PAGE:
Kennedy, now president emeritus of Stanford, the Bing Professor of Environmental Science, co-director of the Center for Environmental Science and Policy, and editor-in-chief of Science, was in attendance that day.
“One of the funny personal aftermaths to this came a couple of years later. I have always been good friends with the late Wally Haas [for whom Cal’s Haas Pavilion and the Haas School of Business as well as Stanford’s Haas Center for Public Service were named]. So Wally and Evy invited me up to their place on the Boulder River in Montana to do some fishing. When I got there, I was directed to the cabins and there was a tape recorder on the table with instructions for me to push ‘play’ before I went fishing. So I pushed play, and there was the famous recording of Joe Starkey’s call of the Play. That was vintage Wally Haas.”
Head official for the 1982 Big Game, Moffett retired as a football official after that season—a move, he says, that had nothing to do with the game. Now a retired Boeing executive, he lives in Palm Desert, Calif.
“I was at the goal line, waiting for the kickoff and then trailing the play. I couldn’t see if Garner’s knee was down, as I was quite a ways away. I’ve seen the replay at least 100 times, and I can’t tell. But the people who could see it clearly called it correctly, as far as I’m concerned.”
If it weren’t for the Play, Harmon, ’85, would be one of the biggest Big Game heroes ever. It was his field goal with four seconds left that gave Stanford a 20-19 lead. Today, he is a claims manager for Liberty Mutual in the Portland, Ore., area, and is married to Cheryl Sailer, ’84.
“Unlike some of my teammates, I really didn’t get angry about it. However, I think I started to despise Cal more after that. It was just the way they handled it. They had this attitude of, ‘We played the whole game, and Stanford, you know, [gave up].’ It also taught me to appreciate the rivalry. I didn’t really understand it, because I didn’t grow up in the Bay Area.”
Wiggin, ’57, MA ’59, now the coordinator of professional scouting for the Minnesota Vikings, was the Cardinal head coach from 1980-83. He admits that the ’82 Big Game loss contributed to the program’s 1-10 record the following year, after which he was fired.
“I know it would be more meaningful if I told you that I’ve been suicidal over this for the last 20 years, but I haven’t been. It’s history, and I really don’t think about it anymore. It was intense and painful at the time, but my life has gone through multiple transformations since then. I do remember, though, right afterward, I told my wife as we were leaving the field, ‘You know, the ramifications of what just happened are going to go on and on and on from here.’ It had a big effect on our program, especially on recruiting.”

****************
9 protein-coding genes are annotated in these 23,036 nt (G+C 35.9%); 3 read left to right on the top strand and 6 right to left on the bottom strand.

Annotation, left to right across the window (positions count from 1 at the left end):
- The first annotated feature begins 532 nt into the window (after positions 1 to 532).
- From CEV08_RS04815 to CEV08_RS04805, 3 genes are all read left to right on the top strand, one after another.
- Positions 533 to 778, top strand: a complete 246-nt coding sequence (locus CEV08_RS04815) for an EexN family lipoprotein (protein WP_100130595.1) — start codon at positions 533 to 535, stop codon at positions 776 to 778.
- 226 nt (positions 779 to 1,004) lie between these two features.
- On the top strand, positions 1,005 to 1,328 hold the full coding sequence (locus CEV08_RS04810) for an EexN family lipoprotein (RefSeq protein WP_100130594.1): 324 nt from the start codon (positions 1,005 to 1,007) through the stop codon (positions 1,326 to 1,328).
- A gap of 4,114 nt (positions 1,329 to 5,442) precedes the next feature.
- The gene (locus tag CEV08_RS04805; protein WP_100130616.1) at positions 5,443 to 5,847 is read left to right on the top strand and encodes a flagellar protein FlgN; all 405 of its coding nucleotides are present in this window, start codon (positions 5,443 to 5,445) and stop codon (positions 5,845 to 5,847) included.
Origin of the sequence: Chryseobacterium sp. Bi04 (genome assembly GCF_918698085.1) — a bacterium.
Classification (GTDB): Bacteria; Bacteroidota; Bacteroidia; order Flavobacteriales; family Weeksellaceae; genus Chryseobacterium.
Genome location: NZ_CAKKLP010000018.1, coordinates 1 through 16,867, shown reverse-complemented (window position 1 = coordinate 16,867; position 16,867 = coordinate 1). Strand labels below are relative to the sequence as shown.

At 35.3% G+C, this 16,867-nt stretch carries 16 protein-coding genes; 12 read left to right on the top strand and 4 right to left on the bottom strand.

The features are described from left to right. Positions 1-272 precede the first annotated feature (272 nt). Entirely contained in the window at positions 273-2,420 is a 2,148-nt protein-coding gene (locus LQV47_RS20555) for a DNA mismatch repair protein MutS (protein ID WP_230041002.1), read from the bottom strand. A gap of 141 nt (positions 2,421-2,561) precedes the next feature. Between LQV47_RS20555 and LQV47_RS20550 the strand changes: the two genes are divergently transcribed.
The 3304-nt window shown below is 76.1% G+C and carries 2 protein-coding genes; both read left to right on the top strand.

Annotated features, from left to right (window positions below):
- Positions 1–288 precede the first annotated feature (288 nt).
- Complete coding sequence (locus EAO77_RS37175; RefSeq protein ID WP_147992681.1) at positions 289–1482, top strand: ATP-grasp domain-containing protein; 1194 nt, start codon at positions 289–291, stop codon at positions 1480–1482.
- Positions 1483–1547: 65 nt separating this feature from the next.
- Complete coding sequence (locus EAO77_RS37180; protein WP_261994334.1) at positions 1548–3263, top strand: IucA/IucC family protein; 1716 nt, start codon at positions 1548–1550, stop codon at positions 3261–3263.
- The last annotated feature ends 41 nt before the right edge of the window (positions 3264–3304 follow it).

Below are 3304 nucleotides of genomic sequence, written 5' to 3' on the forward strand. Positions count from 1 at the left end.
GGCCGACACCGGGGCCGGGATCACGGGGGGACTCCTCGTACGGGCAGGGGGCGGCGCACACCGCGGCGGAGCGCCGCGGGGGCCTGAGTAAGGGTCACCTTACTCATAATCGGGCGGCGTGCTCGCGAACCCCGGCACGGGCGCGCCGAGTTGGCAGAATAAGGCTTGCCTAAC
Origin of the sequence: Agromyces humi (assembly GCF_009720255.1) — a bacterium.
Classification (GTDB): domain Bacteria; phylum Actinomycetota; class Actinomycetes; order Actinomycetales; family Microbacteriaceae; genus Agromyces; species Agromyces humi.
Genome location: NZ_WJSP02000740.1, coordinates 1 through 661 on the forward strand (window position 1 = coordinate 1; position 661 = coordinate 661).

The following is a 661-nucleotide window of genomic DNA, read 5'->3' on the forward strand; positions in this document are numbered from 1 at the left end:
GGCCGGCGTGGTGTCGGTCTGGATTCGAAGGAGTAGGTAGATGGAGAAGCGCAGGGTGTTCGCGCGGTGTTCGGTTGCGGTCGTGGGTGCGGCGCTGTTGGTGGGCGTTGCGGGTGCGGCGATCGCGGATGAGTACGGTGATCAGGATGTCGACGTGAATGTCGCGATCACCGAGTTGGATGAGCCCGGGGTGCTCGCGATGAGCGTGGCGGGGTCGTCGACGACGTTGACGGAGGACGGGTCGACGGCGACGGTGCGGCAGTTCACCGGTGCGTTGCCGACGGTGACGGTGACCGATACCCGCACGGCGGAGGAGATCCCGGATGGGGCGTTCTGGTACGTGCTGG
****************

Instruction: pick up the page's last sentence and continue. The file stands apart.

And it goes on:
Geiger was the Cardinal athletics director from 1979 to 1990. He then became the AD at the University of Maryland, moving on to Ohio State University in 1994.
“I don’t want to take anything away from the Cal people, in that they were very creative, with a very clever execution of the concept. I always will admire them for that. But what disturbs me is that it was an unjust outcome. It devastated our program.”
Williams, ’86, a Cardinal wide receiver who also played baseball at Stanford, is now the general manager of the Chicago White Sox.
“People ask me to this day, ‘Do you think the knee was down?’ Which knee? Several knees were down on that play. Although I was angry at the time, I figured out pretty quickly that this was just a football game. That’s what athletics are about—someone wins, someone loses, we have umpires and referees, and it’s that human element that makes sports so unique and unpredictable. If you live with the good of it, you’ve got to live with the bad of it.
“Of course, given the opportunity, I wouldn’t mind suiting up and playing it again.”
Murphy, ’53, a member of the Cardinal Athletic Hall of Fame, is best known today as the voice of Stanford basketball and football. He was not announcing the 1982 Big Game but was in the press box with his friend Larry O’Neill, who was the golf professional at the Stanford Golf Course at the time.
“So we’re in the press box, and we’re standing because the game, we figure, is essentially over. Then the Play develops. I turn to Larry and say, ‘You’ve never seen a Big Game before, and now you’ve seen the most dramatic play, not just in Big Game history, but in all of college football history.’ And he says, ‘What happened? I was in the bathroom.’
“Eight years later, at the 1990 Big Game at Memorial Stadium, I was down on the sideline for the last minute or so, because I was doing a locker-room show afterward. The Bears were winning, and it was like a funeral on the Cardinal sideline. Then, Stanford recovered an onside kick, and all we needed was for John Hopkins [’91] to kick a field goal to win. I found myself standing in front of the Stanford Band. Now, of course, these were all different kids than were there in the 1982 game—at least I think so. So I found myself walking up and down in the end zone, pointing at the goal line explaining to all these kids with the musical instruments, ‘Now he is going to kick that ball and it’s going to go between those two little posts. There’s a bad history here that you guys should take note of. There was a game eight years ago when you, the Stanford Band, came over that line. You do not want to do that again, because that can be very harmful. So make sure you stay behind that line.’ Hopkins kicked that field goal, the Band stayed behind the line, and Stanford won.”